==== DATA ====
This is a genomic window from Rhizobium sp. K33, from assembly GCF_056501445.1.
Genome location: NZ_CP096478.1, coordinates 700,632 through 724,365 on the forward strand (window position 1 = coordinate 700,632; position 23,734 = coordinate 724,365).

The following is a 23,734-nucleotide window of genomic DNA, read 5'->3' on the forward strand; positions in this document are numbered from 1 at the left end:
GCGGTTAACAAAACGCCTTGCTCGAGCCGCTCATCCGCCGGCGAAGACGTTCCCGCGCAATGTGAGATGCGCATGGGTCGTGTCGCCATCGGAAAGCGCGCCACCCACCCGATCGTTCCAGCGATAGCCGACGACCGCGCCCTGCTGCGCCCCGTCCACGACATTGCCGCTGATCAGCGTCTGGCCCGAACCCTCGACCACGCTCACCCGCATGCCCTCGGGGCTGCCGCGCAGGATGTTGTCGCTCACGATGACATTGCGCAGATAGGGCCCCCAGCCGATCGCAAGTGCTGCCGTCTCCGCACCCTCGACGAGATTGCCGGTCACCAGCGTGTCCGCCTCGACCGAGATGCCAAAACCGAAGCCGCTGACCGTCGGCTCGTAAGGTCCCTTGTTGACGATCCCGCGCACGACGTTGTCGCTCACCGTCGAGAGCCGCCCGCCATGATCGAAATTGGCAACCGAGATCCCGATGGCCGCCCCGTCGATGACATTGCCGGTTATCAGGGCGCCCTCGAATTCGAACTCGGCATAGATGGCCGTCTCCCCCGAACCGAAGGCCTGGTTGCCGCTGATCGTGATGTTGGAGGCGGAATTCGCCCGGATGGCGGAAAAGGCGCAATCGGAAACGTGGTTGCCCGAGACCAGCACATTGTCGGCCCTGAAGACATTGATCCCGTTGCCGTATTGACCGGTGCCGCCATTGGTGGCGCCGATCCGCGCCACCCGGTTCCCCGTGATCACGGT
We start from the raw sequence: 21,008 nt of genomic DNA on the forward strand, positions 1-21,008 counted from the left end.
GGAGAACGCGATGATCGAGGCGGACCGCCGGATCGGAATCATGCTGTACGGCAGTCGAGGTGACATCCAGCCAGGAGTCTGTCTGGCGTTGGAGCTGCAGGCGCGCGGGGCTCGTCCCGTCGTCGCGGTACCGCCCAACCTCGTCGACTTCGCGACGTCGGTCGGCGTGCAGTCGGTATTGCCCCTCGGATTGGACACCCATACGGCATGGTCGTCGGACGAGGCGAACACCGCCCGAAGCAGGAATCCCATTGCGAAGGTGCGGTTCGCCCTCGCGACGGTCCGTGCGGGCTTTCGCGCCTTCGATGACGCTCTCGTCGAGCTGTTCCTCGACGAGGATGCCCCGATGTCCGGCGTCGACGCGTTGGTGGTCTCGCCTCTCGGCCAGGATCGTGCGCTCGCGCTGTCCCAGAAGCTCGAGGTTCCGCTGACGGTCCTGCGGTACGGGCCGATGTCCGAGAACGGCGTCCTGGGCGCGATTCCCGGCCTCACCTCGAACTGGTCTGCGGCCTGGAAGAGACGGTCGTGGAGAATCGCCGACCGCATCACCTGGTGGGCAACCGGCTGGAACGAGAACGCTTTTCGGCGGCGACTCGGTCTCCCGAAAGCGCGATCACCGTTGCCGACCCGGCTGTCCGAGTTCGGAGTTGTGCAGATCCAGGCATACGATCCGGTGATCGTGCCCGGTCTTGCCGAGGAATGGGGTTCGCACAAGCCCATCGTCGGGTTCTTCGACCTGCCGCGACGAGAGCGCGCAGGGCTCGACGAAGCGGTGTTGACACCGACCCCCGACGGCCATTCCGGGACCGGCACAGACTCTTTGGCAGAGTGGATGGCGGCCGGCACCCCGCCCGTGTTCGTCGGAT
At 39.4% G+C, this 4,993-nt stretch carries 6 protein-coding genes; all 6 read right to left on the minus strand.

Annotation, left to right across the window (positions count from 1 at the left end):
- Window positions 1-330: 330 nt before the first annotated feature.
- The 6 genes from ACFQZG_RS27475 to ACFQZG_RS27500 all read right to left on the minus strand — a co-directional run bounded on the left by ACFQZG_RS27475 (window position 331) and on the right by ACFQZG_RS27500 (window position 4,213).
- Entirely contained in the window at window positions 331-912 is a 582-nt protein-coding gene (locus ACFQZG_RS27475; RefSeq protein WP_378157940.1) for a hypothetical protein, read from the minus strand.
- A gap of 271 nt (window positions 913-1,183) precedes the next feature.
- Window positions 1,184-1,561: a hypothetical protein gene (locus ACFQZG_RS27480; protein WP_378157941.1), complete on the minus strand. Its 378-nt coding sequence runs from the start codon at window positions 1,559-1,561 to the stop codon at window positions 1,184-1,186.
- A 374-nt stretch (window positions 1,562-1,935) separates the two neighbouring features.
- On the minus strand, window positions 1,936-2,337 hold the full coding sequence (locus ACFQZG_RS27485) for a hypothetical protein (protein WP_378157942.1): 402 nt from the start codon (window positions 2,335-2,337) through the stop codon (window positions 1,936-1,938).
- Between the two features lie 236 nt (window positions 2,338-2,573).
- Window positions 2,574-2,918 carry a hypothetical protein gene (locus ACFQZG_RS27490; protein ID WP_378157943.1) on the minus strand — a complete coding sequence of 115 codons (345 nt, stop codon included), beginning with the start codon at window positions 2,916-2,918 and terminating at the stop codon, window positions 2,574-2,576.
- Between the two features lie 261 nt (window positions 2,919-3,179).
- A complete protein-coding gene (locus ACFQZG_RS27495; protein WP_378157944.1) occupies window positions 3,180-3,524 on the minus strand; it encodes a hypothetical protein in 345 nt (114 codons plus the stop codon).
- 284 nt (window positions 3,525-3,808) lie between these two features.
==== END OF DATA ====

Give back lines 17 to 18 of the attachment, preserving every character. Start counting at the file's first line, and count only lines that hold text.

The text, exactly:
- Window positions 2,574-2,918 carry a hypothetical protein gene (locus ACFQZG_RS27490; protein ID WP_378157943.1) on the minus strand — a complete coding sequence of 115 codons (345 nt, stop codon included), beginning with the start codon at window positions 2,916-2,918 and terminating at the stop codon, window positions 2,574-2,576.
- Between the two features lie 261 nt (window positions 2,919-3,179).